object o = ViewState["SortImageDesc"];
                return (o != null ? o.ToString() : "");
            }
            set
            {
                ViewState["SortImageDesc"] = value;
            }
        }

The design-time attributes for the properties are worth noting.  The Category, Description, and DefaultValue attributes allocate the properties to the corresponding classification in the IDE's Property Browser. The Editor attribute enables a URL Editor for easily choosing the image location.

Overriding GridView Methods

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To implement multiple-column sorting and provide visual indication of the sort direction, we need to override the two methods that invoke the Sorting and RowCreated events.

The first method is OnSorting, which is called whenever a column is sorted.  We simply check to see if the custom property AllowMultiColumnSorting is set to true and, if so, call upon a custom method that gives us the multiple-column sort expression.

It is worth noting that we don't need to do anything special to remember the sort expression between page postbacks.  This is built into the GridView implementation and its SortExpression property stores the last-used sort expression.  Likewise, just by trapping the OnSorting method and changing the SortExpression in the event argument, we're letting GridView fire the Sorting event with the new multiple-column sort expression and passing it to the DataView exposed by the data source control.

Listing 3

        protected override void OnSorting(GridViewSortEventArgs e)
        {
            if (AllowMultiColumnSorting)
                e.SortExpression  = GetSortExpression(e);
            
            base.OnSorting(e);
        }

Next, we override the virtual method OnRowCreated, and set up a visual indicator in the header row for the sort direction.

 

Listing 4

        protected override void OnRowCreated(GridViewRowEventArgs e)
        {
            if (e.Row.RowType == DataControlRowType.Header)
            {
                if (SortExpression != String.Empty)
                    DisplaySortOrderImages(SortExpression, e.Row);
            }
            base.OnRowCreated(e);
        }

Note that in the above-mentioned ASP.NET 1.x article, we had to implement this logic within the ItemDataBound and SortCommand event handlers at the page level.  Here, due to the added capabilities of the GridView control, we are able to shift the logic into the control's implementation.  This enables a no-code implementation (other than declarative syntax) at the page level and simplifies reuse.

Protected Methods

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The following protected methods implement the logic necessary to manipulate the sort expression: GetSortExpression, ModifySortExpression, and SearchSortExpression.

Essentially, we formulate a multiple-column sort expression that can be readily provided to the DataView for sorting.  The multiple-column sort expression is manipulated in the above methods by first breaking up the sort expression into a string array of individual column names.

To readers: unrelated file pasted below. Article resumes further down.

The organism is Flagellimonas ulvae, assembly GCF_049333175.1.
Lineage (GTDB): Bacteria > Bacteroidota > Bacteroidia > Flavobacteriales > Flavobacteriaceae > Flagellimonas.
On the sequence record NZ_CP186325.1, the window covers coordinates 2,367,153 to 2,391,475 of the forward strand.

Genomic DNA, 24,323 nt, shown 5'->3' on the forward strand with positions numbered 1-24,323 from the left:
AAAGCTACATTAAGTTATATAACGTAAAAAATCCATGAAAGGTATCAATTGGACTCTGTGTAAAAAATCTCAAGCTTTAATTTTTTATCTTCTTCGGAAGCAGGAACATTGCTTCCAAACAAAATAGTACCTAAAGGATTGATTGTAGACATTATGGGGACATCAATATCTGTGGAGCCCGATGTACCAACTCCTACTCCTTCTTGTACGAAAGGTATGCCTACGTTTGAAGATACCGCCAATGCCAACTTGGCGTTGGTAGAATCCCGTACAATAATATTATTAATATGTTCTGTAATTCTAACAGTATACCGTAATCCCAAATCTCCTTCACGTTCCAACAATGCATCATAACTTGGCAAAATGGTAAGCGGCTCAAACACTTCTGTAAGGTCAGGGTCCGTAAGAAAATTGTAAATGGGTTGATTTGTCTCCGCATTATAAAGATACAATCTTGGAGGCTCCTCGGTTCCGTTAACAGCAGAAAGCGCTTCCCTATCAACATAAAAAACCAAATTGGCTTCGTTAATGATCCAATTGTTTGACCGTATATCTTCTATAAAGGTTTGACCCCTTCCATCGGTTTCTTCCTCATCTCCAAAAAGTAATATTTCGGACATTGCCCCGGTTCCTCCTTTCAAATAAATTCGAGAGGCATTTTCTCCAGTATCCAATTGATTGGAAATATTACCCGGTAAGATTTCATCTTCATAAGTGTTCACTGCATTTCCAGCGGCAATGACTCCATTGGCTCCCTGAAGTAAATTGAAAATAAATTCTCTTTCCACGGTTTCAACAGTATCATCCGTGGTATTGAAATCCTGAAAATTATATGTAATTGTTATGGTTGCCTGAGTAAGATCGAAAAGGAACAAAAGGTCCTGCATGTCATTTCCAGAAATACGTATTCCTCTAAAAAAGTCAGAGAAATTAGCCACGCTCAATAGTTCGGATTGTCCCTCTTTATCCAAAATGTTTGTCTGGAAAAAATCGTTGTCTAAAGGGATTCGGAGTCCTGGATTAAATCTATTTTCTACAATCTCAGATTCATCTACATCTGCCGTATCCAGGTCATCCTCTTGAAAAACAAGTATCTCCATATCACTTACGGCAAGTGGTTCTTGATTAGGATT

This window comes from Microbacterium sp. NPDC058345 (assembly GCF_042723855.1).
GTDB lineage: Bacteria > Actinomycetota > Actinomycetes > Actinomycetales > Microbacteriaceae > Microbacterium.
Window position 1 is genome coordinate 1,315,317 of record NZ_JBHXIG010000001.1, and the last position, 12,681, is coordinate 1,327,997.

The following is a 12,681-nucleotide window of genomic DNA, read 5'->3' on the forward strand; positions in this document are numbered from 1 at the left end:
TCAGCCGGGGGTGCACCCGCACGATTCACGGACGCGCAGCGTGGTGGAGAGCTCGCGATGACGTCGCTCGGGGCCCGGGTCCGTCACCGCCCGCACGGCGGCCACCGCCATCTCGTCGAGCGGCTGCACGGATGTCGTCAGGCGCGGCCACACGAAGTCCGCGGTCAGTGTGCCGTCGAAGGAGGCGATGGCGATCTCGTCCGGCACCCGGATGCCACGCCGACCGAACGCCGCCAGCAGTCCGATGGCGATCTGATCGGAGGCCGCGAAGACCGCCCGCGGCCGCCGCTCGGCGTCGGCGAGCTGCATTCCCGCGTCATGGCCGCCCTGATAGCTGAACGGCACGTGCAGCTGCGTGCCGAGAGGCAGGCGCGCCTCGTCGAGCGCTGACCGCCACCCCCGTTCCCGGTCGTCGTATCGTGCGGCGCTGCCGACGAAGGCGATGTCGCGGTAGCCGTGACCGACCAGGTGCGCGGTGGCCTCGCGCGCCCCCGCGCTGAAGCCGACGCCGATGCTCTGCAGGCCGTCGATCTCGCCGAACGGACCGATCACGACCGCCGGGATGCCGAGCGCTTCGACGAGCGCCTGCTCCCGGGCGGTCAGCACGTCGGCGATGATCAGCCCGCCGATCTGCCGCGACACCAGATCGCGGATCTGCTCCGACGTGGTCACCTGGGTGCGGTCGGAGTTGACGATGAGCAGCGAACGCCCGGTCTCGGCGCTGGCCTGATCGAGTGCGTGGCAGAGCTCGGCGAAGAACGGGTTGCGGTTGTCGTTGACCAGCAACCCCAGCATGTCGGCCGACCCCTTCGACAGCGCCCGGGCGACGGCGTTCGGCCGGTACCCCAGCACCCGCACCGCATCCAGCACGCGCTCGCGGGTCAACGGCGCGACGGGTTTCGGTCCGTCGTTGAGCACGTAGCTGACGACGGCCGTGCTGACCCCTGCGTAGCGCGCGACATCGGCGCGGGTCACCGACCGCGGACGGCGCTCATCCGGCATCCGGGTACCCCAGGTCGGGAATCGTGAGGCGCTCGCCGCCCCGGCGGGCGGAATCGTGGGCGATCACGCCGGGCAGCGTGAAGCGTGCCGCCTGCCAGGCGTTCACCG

Full source code for the above methods can be found in the downloadable sample.

DisplaySortOrderImages is the method that displays an image or a glyph (when no images are provided) next to the link in the header of sorted columns.

Using the Extended GridView Control on a Web Form

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Once the above control is compiled, all we need to do is to register the control with the page on which it will be used, place the control on the page, and set its new properties.

Here is an example.

Listing 5

<%@ Page Language="C#" CodeFile="Default.aspx.cs" Inherits="_Default" %>
<%@ Register TagPrefix=sk Namespace=skcontrols Assembly=skcontrols %>
<html>
<head runat="server">
    <title>Sortable Grid View</title>
</head>
<body>
    <form id="form1" Runat="Server">
        <sk:myGridView ID=gdSort  AllowMultiColumnSorting="true" Runat="Server"
            DataSourceID="SqlDataSource1" PageSize="6"
            SortDescImageUrl="~/Images/sortdescending.gif"
            SortAscImageUrl="~/Images/sortascending.gif">
            <Columns>
                <asp:BoundField ReadOnly="true" HeaderText="au_id"
                    DataField="au_id" SortExpression="au_id">
                 ………………..
            </Columns>
       </sk:myGridView>
       <asp:SqlDataSource ID="SqlDataSource1" Runat="Server"
            SelectCommand="SELECT * FROM [authors]"
            ConnectionString="<%$ ConnectionStrings:AppConnectionString1 %>">
       </asp:SqlDataSource>
    </form>

Conclusion

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In this article we have examined how to extend the GridView server control to enable multiple-column sorting, by adding an AllowMultipleColumnSorting property.  This extended control also displays an image or glyph in the column header to indicate sort direction (ascending or descending).

The downloadable source code has a server control project and a web application project to test the server control.  The test Web Form uses the Pubs database in Microsoft SQL Server.  Be sure to change the connection string accordingly.